As the race to implement fifth generation wireless (5G) intensifies, we should take a brief pause to address common misperceptions that could create major cybersecurity challenges among trading partners as well as from a national defense standpoint.
Let’s start with the term “5G,” which suggests that this technological advancement is iterative: We used to have 3G connectivity, which was replaced by 4G — now we’re getting 5G so everything will be a little faster. That’s not the case, as Inc.’s 5G primer asserts: “5G has been called the catalyst for the world’s fourth industrial revolution, and planning for that future is essential.”
Yes, 5G much, much faster (as measured by throughput) than 4G. More important, however, 5G offers dramatic reductions in latency (the time for data uploaded from one device to reach its target), dramatic increases in the number of devices and sensors that can connect to the network, and related mobility benefits in certain configurations. To put it less technically: moving from 4G to 5G is more like moving from landlines to cell phones, or even from no Internet to Internet.
A Brookings Institution report identifies and addresses what the co-authors view as a riskier 5G misperception: “For political purposes, that [5G] race has been defined as which nation gets 5G built first,” write former Federal Communications Chair Tom Wheeler and retired U.S. Navy Rear Admiral David Simpson. “It is the wrong measurement.” A better measure, Wheeler and Simpson assert, is the race to retool how the U.S. secures “the most important network of the 21st Century and the ecosystem of devices and applications that sprout from that network.” (Fresh research from Shared Assessments’ and The Ponemon Institute underscores the acute need for improvements in how companies and their vendors manage risks in the rapidly expanding ecosystem of connected devices and applications.)
Wheeler and Simpson acknowledge the tremendous benefits that 5G can deliver throughout most industries and the public sector while emphasizing that building 5G “on top of a weak cybersecurity foundation is to build on sand. This is not just a matter of the safety of network users, it is a matter of national security.” The co-authors stress that China poses a threat to 5G networks even when Huawei equipment is not part of U.S. 5G networks — and that all U.S. adversaries engaging in cyber warfare tend to target weak points in the commercial sector that provide critical infrastructure and/or products and services to critical infrastructure industries and companies.
Wheeler and Simpson highlight ways that 5G networks expand cybersecurity risks before proposing a sweeping, two-pronged risk-management strategy. They argue that 5G network security must address several structural vulnerabilities, including:
- Fewer hardware “choke points:” Previous wireless networks were based on hub-and-spoke designs that offered more control from a cybersecurity perspective; 5G networks are much more software based, which exposes them to the same cyberthreats targeting existing business. The software managing 5G networks can itself be vulnerable to attack, according to the co-authors.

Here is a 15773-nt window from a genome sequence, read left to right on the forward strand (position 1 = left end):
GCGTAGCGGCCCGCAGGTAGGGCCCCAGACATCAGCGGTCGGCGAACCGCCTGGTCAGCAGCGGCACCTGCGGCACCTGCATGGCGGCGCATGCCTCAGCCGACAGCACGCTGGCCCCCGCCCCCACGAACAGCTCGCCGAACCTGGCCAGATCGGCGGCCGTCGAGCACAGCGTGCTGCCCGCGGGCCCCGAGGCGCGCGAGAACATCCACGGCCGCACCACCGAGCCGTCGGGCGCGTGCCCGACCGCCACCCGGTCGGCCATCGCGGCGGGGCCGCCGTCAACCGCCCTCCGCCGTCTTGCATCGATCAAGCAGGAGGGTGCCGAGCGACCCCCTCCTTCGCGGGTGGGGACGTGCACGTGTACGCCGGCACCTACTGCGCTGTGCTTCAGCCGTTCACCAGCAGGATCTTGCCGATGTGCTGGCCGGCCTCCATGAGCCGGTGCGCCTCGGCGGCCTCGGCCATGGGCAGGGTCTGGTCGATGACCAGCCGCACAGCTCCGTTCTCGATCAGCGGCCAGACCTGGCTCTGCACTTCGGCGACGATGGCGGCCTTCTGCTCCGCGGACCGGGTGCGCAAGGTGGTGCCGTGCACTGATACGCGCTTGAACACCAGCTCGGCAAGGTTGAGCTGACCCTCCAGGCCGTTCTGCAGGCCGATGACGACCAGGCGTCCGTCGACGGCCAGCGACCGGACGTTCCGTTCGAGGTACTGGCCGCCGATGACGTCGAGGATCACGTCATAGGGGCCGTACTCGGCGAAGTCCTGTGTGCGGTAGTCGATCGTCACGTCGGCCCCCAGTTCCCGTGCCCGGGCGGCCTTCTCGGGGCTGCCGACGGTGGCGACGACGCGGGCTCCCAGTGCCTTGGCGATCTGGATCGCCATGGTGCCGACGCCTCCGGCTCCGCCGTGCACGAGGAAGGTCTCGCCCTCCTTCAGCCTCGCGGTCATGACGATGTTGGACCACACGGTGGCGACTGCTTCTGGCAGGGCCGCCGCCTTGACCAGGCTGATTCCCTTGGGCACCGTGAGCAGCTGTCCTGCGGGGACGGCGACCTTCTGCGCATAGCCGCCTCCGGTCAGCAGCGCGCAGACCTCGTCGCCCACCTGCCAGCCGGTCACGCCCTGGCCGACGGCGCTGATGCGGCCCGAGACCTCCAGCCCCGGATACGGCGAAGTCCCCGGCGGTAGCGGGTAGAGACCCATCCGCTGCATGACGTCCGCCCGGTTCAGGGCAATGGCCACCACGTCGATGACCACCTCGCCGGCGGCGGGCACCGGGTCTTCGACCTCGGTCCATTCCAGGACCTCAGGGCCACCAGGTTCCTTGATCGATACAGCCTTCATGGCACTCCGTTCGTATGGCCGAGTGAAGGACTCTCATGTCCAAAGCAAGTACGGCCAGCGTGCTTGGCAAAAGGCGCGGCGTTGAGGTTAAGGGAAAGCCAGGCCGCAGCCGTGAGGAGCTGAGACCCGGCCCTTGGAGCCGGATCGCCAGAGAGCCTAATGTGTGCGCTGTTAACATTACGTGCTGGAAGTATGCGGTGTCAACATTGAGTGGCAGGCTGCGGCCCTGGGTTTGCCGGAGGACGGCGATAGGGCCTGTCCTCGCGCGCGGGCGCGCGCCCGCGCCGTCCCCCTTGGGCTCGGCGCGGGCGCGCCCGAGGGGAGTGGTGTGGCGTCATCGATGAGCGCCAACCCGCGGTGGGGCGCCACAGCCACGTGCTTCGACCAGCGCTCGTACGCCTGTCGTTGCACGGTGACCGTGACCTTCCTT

- A larger attack surface: Much more bandwidth means more avenues of attack, Wheeler and Simpson point out, noting that “low-cost, short range, small-cell antennas deployed throughout urban areas become new hard targets.”
- Related Internet of Things (IoT) risks: Some of the most promising benefits of 5G relate to how the technology works with other advanced technologies, such as artificial intelligence (AI), edge computing and IoT. “Plans are underway for a diverse and seemingly inexhaustible list of IoT-enabled activities, ranging from public safety things, to battlefield things, to medical things, to transportation things—all of which are both wonderful and uniquely vulnerable,” Wheeler and Simpson note. For these innovations to succeed over the long haul, IoT risks need to be managed more effectively than they are today.
So, what’s the solution? Wheeler and Simpson propose two comprehensive steps — one geared toward industry and the other to government:
- Businesses need to understand and be held responsible for a new “cyber duty of care:” This involves investing far more in cybersecurity education, installing more advanced cybersecurity technology, embracing leading indicators of cybersecurity preparedness, and integrating cybersecurity deeper into application development cycles among other practices.
- Governments should create a “new cyber regulatory paradigm to reflect 5G risks: This involves cultivating more collaborative relationships with industries and businesses subject to cyber regulations, raising consumer awareness of cybersecurity risks, implementing policies concerning the inspection and certification of IoT devices, addressing risky 5G supply chain gaps, and reengaging with international wire standards-setting bodies such as the 3rd Generation Partnership Project (3GPP).
These are big asks, to be sure, yet major progress is needed. Some progress already appears underway. In April, the Trump Administration published a seven-page document outlining a “National Strategy to Secure 5G of the United States” in tandem with the signing of the Secure 5G and Beyond Act into law. That law requires a policy to be identified along with an implementation plan, which is to be implemented within six months (by early October).